Optics Series Lecture, Lecture – VIII.
“Harmonic Plane Waves” This lecture was delivered on 13th February in a lecture session of 1 and 1/2 hours. This lecture was delivered to Physics honors students.
In our last lecture, lecture-VII we began by discussing what are electromagnetic waves. We also discussed in good detail what are harmonic waves. Harmonic waves are those waves whose wave-profile is either sine, cosine or in general both sine and cosine combined with each other. Shortly (after within a few lectures) we will discuss what is wave profile and how to transform a wave profile into a traveling wave. A wave profile, wave form or wave shape is simply a time instant view of a more general moving wave. We also discussed what is a plane wave. We applied our harmonic plane waves to the interesting phenomena of interference between two plane waves that are in addition monochromatic that is have same wavelength. Such waves traveling in a homogeneous media do so at a fixed frequency and as long as they are in free-space their speed remains unaltered at the sped of light value c = 3 × 108 m/s.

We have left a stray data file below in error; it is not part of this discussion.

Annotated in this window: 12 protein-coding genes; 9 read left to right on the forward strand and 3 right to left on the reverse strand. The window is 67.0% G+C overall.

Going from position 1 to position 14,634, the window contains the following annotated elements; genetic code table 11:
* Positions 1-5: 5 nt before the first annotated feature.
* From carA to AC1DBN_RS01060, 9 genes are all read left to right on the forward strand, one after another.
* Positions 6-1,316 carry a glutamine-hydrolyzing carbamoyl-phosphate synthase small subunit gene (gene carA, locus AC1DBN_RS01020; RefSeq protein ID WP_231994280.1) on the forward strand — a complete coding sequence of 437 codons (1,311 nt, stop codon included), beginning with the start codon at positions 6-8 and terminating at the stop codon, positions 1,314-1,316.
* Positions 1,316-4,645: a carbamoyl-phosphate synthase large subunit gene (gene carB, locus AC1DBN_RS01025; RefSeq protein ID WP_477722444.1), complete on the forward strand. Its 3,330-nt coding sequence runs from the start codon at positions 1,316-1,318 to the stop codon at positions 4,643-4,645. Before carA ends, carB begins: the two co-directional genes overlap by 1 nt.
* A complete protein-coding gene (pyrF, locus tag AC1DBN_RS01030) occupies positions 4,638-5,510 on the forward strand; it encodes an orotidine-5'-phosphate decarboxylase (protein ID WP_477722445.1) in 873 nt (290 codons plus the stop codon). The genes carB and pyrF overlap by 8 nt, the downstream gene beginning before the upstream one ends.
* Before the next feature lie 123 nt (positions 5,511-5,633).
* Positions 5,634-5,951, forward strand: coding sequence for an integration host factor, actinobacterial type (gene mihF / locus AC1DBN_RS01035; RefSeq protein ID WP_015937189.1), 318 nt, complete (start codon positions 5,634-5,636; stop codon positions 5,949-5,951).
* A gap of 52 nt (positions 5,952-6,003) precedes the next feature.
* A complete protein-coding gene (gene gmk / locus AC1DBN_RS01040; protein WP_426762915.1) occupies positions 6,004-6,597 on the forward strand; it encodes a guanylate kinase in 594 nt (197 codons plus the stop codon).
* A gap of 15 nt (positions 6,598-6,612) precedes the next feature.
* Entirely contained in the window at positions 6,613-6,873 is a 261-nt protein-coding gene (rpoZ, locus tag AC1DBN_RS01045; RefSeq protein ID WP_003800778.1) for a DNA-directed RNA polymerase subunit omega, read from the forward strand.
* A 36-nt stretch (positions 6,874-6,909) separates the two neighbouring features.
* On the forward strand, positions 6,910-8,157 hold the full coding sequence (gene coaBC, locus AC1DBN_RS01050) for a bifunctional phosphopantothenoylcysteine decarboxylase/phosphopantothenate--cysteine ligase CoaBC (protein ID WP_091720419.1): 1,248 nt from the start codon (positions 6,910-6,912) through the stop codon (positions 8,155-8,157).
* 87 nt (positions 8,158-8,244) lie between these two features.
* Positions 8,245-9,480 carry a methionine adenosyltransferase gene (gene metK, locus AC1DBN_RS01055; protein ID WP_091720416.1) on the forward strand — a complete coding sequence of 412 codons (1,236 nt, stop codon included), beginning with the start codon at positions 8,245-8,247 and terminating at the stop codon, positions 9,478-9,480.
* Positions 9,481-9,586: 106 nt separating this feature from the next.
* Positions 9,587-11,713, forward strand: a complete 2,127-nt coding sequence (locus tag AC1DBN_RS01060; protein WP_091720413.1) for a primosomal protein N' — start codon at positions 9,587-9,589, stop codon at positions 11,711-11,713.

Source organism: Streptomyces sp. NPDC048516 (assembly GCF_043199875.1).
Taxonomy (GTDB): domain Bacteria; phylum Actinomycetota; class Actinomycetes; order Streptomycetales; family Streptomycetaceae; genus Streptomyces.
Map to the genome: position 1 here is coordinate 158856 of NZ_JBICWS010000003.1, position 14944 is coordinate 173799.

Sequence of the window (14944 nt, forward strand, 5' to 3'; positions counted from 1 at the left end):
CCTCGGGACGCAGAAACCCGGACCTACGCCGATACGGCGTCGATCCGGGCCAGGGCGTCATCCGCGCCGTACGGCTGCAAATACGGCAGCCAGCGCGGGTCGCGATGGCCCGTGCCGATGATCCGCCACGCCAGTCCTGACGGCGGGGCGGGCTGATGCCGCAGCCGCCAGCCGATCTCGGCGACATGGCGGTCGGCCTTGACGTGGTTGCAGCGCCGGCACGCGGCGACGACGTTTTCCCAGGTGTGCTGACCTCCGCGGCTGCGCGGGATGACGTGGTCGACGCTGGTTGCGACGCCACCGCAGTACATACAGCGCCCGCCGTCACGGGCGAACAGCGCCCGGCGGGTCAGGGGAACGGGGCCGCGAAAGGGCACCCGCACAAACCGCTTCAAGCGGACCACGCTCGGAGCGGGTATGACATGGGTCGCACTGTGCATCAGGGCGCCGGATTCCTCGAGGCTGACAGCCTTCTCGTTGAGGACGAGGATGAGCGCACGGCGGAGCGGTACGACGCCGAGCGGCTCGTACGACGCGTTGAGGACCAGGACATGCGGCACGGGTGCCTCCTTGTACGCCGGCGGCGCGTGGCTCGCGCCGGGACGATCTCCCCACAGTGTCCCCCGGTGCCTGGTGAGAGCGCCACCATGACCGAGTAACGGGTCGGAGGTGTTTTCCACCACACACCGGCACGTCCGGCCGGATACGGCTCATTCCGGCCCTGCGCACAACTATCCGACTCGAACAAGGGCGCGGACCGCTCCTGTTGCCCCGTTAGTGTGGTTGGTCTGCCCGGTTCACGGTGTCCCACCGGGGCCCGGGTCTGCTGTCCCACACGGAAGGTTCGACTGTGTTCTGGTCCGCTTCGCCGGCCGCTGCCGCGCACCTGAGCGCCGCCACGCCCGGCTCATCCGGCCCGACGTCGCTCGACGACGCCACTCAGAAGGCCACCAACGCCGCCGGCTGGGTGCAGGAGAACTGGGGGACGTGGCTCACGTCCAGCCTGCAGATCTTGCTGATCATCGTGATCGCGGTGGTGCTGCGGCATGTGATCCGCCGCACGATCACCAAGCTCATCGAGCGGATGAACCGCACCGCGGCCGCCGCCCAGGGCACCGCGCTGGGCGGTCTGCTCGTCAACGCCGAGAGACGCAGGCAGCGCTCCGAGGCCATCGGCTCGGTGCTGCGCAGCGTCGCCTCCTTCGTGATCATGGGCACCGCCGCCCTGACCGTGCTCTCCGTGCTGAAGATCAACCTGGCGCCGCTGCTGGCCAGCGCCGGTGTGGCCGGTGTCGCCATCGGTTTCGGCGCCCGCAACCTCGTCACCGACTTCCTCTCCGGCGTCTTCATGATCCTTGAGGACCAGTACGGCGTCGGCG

A plane wave is one traveling wave where the wave fronts are planar points with equal phases all over the plane. In that order a spherical wave front is the locus of uniform phase over spherical configuration and a cylindrical wave front would be a traveling wave where the locus of uniform phase is nothing but a cylindrical surface. In one of the future lecture, shortly, we will discuss in much detail what are spherical waves. Cylindrical waves are left to the advanced and willing students to work out by themselves. If time permits sometime in the future we can fall back and make a case for cylindrical wave fronts as well. But no promise at this point. Note that waves are simply motion of phase points as a function of space or location and time instant. A phase is nothing but the angular argument of the wave described in terms of harmonic functions.
- Let us begin studying Plane waves in detail. Here are some of its features.
- 1. A plane wave is the simplest example of a 3-dimensional wave.
- 2. These are so called, because plane wave wave fronts are planar in shape.
- A wave-front is a locus of points on which the phase of the wave is same. Its a surface of wave-disturbances which move together, at the same speed.
- 3. Optical devices are often tuned to produce plane waves.
- This necessitates the study of plane waves as base examples, where more complicated features can be assigned when they become pertinent.